Why You Should Be Eating Potatoes

These healthy potato recipes are perfect for St. Paddy's Day — and every other day, too.
Depending on whom you talk to, potatoes are either a bad-for-you “white food” or a healthy starch to include in your diet. Which is it?

We’re in the “it’s good-for-you” camp. Why? First, we favor foods that come from nature. A potato is a whole, unadulterated food ... so it’s got that going for it. As a whole food and, specifically, a starchy vegetable, it has a lot of nutrition: a single medium potato with the skin gives you 5 grams of fiber, 4 grams of protein, 70 percent of your daily vitamin C and 30 percent of your B6, and is a good source of many other vitamins and minerals, including potassium, other B vitamins, phosphorus and magnesium.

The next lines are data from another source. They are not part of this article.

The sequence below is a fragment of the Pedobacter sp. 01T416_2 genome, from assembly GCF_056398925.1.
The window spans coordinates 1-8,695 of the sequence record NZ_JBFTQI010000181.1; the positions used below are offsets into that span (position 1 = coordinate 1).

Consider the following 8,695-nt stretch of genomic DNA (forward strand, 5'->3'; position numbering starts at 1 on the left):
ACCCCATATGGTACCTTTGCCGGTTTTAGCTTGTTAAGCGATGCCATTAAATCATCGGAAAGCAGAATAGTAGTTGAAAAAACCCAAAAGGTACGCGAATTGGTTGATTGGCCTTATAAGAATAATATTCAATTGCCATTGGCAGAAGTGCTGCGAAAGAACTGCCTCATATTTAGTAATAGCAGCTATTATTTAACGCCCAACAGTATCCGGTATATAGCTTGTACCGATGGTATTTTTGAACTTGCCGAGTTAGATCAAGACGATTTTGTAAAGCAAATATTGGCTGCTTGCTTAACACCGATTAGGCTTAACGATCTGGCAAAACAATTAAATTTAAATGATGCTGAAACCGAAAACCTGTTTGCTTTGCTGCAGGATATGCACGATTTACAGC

Moreover, potatoes have a host of phytochemicals, natural compounds linked to a variety of health benefits (keep the skin on for the biggest boons). Make sure to get a variety of potatoes in your diet. Purple potatoes are chock-full of anthocyanins and chlorogenic acid (which may actually lower the glycemic index of potatoes), whereas yellow-fleshed potatoes have the most folate.

Enjoy these healthy potato recipes this St. Paddy’s Day (or any day):
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A small amount of Gruyère cheese gives these slimmed-down scalloped potatoes a whole lot of flavor.

Twice Baked Potatoes

Photo by: Tara Donne ©Tara Donne

Tara Donne, Tara Donne

Reduced-fat chive cream cheese give these hearty twice-baked potatoes a whole lot of flavor.

Lemon brightens flavorful fingerling potatoes.

French fries don’t need to be deep-fried in order to be crispy and delicious ... who knew?!

Crispy, panko-crusted potato cakes get mega-flavor from bacon and cheddar ... but modest amounts of both keep these healthy!

Kerri-Ann is a registered dietitian who writes on food and health trends. Find more of her work at kerriannjennings.com or follow her on Twitter @kerriannrd or Facebook.

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